Hybrid working is in the news every week and many employers have opted for it in the...read more
Top firms came together to discuss how they’d coped with the pandemic so far and share best practice on agile working for working parents
Communication, support and flexibility emerged as key themes at a recent virtual round table on agile working best practice.
Discussing what’s worked and what hasn’t over recent months is key to making the most opportunities going forward and embedding change that benefits working dads and working mums as well as their employers.
The round table event on agile working best practice was hosted by Gillian Nissim, founder of workingmums.co.uk and workingdads.co.uk. She spoke about the organisation’s commitment to sharing and promoting best practice in diversity and flexible working. And she highlighted the need for employers to come together to talk about the challenges they face with regard to the pandemic.
Employers spoke about how many had been quickly thrown into remote working. Some admitted to not being particularly agile before the pandemic but they were keen to be more proactive going forward. Others had been doing flexible working for some time, but wanted to learn more about how they can improve agile working, which they felt needed to be clearly defined. Some employers were having to recruit rapidly in response to the coronavirus and because of social distancing and a reduction in office space over recent years many had to work from home. Others worked with career returners who need support. Some feared shift patterns had become more rigid during the pandemic, making them less agile.
Employers spoke about how, post-lockdown, they were rethinking how they worked. Trialling more smart working with technology was a common experience. Some are also focusing on building individual relationships.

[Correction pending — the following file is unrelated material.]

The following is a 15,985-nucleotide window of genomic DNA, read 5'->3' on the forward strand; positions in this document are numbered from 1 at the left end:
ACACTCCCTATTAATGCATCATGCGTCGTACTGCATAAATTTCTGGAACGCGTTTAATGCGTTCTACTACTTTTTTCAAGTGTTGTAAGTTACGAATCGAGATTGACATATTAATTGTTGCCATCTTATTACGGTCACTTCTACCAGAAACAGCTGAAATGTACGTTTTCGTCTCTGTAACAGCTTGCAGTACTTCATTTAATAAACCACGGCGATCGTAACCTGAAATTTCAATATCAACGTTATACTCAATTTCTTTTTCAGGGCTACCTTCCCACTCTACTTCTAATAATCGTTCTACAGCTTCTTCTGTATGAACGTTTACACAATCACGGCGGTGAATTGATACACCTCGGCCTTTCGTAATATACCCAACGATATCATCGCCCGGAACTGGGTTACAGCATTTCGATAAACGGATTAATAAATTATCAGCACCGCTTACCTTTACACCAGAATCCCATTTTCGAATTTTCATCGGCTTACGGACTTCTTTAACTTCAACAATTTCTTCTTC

Contact centres and how to support remote contact centre workers was one issue that came up. One employer spoke of how they had handled the response to the pandemic in their contact centres. They initially worked in hubs to mitigate the spread of illness but quickly realised that they would have to move to homeworking. This was done within a couple of weeks. There were some teething issues around IT, but it had been generally successful. Having a roadmap and a strong business need helped focus minds.
Contact between teams was maintained through WhatsApp and chat functions. Managers did regular check-ins so people were not isolated. They were now managing a phased return to work for those in other parts of the business who couldn’t work from home, based on critical business need and people’s confidence about returning to work, based on surveys. They were prioritising those who needed to return, for instance, those who felt very isolated, had IT issues or were living in shared accommodation and finding homeworking difficult.
Another employer which had run a homeworking contact centre pilot before the pandemic spoke of their positive experience and what they had learnt. They had tried to foster a team spirit from the start and moved everything online from recruitment to training, using a remote trainer, Adobe connect and Zoom. Contact centre workers had chat running the whole time; senior supervisors used Skype for Business to get an overview of the issues that were arising. They put in an escalation support desk so that managers were not overrun with questions and so that employees had a point of contact if they needed immediate help. As part of the response to the pandemic, they scaled back head count and changed their operating hours. That meant there was actually less flexibility in shifts that were available.
Other customer-facing employers had tried to maintain regular working hours so there was not too much change for customers. Staff who could not work regular hours [for instance, due to childcare issues] were redeployed to tasks like data inputting and administration. They focused on understanding what people could and couldn’t do and whether flexing hours would help.